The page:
12 Effective Ways to Boost Your Kid’s Self-Esteem

shutterstock_32232592Self-confidence is important for all children. It’s the foundation upon which they base their self-worth and decisions that will one day impact everything they do. Geez, no pressure or anything.

As parents, we worry about instilling just the right amount of confidence in our kids so they’ll grow up strong enough to resist peer pressure, yet humble enough that they’re not cocky buttheads. It’s a delicate balance, really.

Most parents I know use good old-fashioned praise with their children, and while praise is an important part of instilling self-confidence, I often wonder if it’s the most effective way. In researching practical methods to boost self-confidence in my introverted child, I learned some really valuable tips worth sharing – check them out after the jump!

  • Show your pride 1 of 12
    Show your pride
    Take every opportunity to showcase your child's accomplishments. Whether it's artwork on the fridge or a trophy on a bookcase, allow your child to see how much their hard work and dedication matters. Dr. Sears recommends parents, "Discover [each accomplishment], encourage it, frame it, and display it."
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  • Encourage your child’s opinion 2 of 12
    Encourage your child's opinion
    Your child's opinion - free from judgment - matters. Scholastic recommends involving your child in discussions about your household as well as current events. Confidence in sharing their opinion will encourage them to speak up for themselves and causes they believe in.
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  • Improve your own self image 3 of 12
    Improve your own self image
    Our kids learn from example and if we're always down on ourselves, chances are they'll grow to mirror our negative behavior. According to Dr. Sears, "Children translate your unhappiness with yourself to mean unhappiness with them," and further suggests that older children feel responsible for their parents' happiness. Discover new ways to bring personal joy into your life and spread the happy!
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  • Provide gentle nudging 4 of 12
    Provide gentle nudging
    Scholastic says that kids often need gentle nudging on tasks they're afraid of doing wrong. Patience and guidance go a long way in ensuring a child's success.
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  • Give your child responsibilities 5 of 12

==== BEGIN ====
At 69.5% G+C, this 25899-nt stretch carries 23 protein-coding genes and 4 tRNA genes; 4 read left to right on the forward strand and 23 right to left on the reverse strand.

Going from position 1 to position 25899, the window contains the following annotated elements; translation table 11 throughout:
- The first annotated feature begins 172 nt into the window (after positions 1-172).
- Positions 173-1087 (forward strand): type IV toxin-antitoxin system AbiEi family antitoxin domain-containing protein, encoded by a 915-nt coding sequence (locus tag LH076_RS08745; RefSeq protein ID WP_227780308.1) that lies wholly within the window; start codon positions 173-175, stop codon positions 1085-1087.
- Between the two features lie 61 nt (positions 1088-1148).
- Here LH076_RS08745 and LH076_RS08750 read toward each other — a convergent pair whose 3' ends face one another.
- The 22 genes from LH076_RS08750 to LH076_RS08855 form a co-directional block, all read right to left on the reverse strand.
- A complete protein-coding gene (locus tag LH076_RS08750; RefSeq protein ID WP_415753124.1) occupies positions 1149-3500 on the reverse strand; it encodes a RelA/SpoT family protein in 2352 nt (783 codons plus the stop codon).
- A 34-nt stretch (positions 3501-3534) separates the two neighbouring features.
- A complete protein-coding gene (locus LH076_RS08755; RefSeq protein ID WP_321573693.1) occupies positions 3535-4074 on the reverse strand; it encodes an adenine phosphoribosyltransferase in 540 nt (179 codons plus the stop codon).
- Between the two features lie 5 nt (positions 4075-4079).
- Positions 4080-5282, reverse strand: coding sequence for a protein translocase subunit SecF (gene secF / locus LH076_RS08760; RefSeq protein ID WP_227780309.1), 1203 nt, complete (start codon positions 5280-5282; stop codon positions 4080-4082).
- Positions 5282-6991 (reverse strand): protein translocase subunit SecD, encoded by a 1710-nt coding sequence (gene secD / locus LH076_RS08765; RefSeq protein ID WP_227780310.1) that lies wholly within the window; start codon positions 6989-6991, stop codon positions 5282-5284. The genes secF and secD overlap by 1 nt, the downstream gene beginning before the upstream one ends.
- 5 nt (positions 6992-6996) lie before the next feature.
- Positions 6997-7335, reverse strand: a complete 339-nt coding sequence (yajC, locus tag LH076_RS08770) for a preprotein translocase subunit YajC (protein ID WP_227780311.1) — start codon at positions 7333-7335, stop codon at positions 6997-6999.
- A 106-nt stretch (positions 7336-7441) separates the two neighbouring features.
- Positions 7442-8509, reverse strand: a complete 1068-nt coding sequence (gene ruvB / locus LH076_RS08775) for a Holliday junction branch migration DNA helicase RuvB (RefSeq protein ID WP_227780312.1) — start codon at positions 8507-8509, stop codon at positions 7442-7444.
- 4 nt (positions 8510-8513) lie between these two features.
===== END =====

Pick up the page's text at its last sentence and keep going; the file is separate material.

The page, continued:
Give your child responsibilities
    Ownership and pride go hand in hand. Dr. Sears says,"One of the main ways children develop self- confidence and internalize values is through helping maintain the family living area, inside and out. Giving children household duties helps them feel more valuable, besides channeling their energy into desirable behavior and teaching skills." Parents, make that list and get started!
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  • Allow your child to problem solve 6 of 12
    Allow your child to problem solve
    As parents, we're often too eager to solve our kids' problems. Scholastic recommends allowing our kids to practice problem solving outside of the school environment to better enable them to solve problems at school in the future. Facilitate problem solving discussions with your child and allow them to arrive at a solution.
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  • Provide a sense of belonging 7 of 12
    Provide a sense of belonging
    Your child holds an important place in your family, as well as your heart. According to WebMD, "A sense of belonging helps a child to participate in learning new things; learning makes a child feel confident in making contributions; making contributions helps secure a feeling of belonging. This cycle helps establish and strengthen a child's self-esteem." Take opportunities to remind your child of just how important they are to your family.
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  • Encourage your child to try new things 8 of 12
    Encourage your child to try new things
    Trying new things can be scary, especially for a child who fears doing things wrong. Scholastic reminds us that kids need to try all kinds of different things to build personal preferences and gain valuable experience. Encourage your child to try new things and support him when he does.
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  • Watch those labels 9 of 12
    Watch those labels
    Dr. Sears states, "Every child searches for an identity and, when found, clings to it like a trademark." So while your child may indeed be shy, asthmatic, or learning disabled, manage the condition and focus on creating esteem-building labels instead.
    Image credit: Shutterstock
  • Praise effort 10 of 12
    Praise effort
    The most we can ever expect from our children is their personal best. According to Scholastic, kids who are complimented on their efforts are more likely to seek out challenging tasks.
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  • Be there 11 of 12
    Be there
    Advocate, stay involved, and take time to listen to your child. These simple actions serve as constant reminders to your child that you're in their corner.
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  • Get real 12 of 12
    Get real
    Maturity yields perspective and often our kids view one mistake as a predictor of bad things to come. Scholastic reminds parents, "Help your child put self-criticism into perspective by reminding him of the progress he's made."
    Image credit: Shutterstock

For more valuable tips and resources for boosting your child’s self-confidence, visit Scholastic, Dr. Sears, and WebMD.

How do you encourage your child’s self-esteem?

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Article Posted 4 years Ago

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